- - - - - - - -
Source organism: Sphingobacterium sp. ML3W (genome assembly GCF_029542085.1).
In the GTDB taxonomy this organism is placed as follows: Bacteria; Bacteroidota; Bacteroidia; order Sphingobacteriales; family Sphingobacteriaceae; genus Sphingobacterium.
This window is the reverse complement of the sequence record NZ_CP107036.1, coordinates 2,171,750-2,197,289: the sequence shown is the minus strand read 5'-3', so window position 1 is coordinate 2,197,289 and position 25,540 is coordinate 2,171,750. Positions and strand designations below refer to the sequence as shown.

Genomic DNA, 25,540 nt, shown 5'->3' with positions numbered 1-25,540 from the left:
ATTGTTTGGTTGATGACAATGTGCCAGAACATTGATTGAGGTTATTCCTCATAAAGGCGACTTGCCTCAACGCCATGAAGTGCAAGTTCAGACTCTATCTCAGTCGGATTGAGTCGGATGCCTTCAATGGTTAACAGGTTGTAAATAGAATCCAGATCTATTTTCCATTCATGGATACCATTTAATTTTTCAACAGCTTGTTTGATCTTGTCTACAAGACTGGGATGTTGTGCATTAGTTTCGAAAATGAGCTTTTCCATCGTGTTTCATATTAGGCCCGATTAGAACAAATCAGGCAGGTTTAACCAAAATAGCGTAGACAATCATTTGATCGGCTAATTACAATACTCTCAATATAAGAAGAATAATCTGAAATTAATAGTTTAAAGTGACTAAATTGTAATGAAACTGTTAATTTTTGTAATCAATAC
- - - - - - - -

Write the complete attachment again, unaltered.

Source organism: Sphingobacterium sp. ML3W (genome assembly GCF_029542085.1).
In the GTDB taxonomy this organism is placed as follows: Bacteria; Bacteroidota; Bacteroidia; order Sphingobacteriales; family Sphingobacteriaceae; genus Sphingobacterium.
This window is the reverse complement of the sequence record NZ_CP107036.1, coordinates 2,171,750-2,197,289: the sequence shown is the minus strand read 5'-3', so window position 1 is coordinate 2,197,289 and position 25,540 is coordinate 2,171,750. Positions and strand designations below refer to the sequence as shown.

Genomic DNA, 25,540 nt, shown 5'->3' with positions numbered 1-25,540 from the left:
ATTGTTTGGTTGATGACAATGTGCCAGAACATTGATTGAGGTTATTCCTCATAAAGGCGACTTGCCTCAACGCCATGAAGTGCAAGTTCAGACTCTATCTCAGTCGGATTGAGTCGGATGCCTTCAATGGTTAACAGGTTGTAAATAGAATCCAGATCTATTTTCCATTCATGGATACCATTTAATTTTTCAACAGCTTGTTTGATCTTGTCTACAAGACTGGGATGTTGTGCATTAGTTTCGAAAATGAGCTTTTCCATCGTGTTTCATATTAGGCCCGATTAGAACAAATCAGGCAGGTTTAACCAAAATAGCGTAGACAATCATTTGATCGGCTAATTACAATACTCTCAATATAAGAAGAATAATCTGAAATTAATAGTTTAAAGTGACTAAATTGTAATGAAACTGTTAATTTTTGTAATCAATAC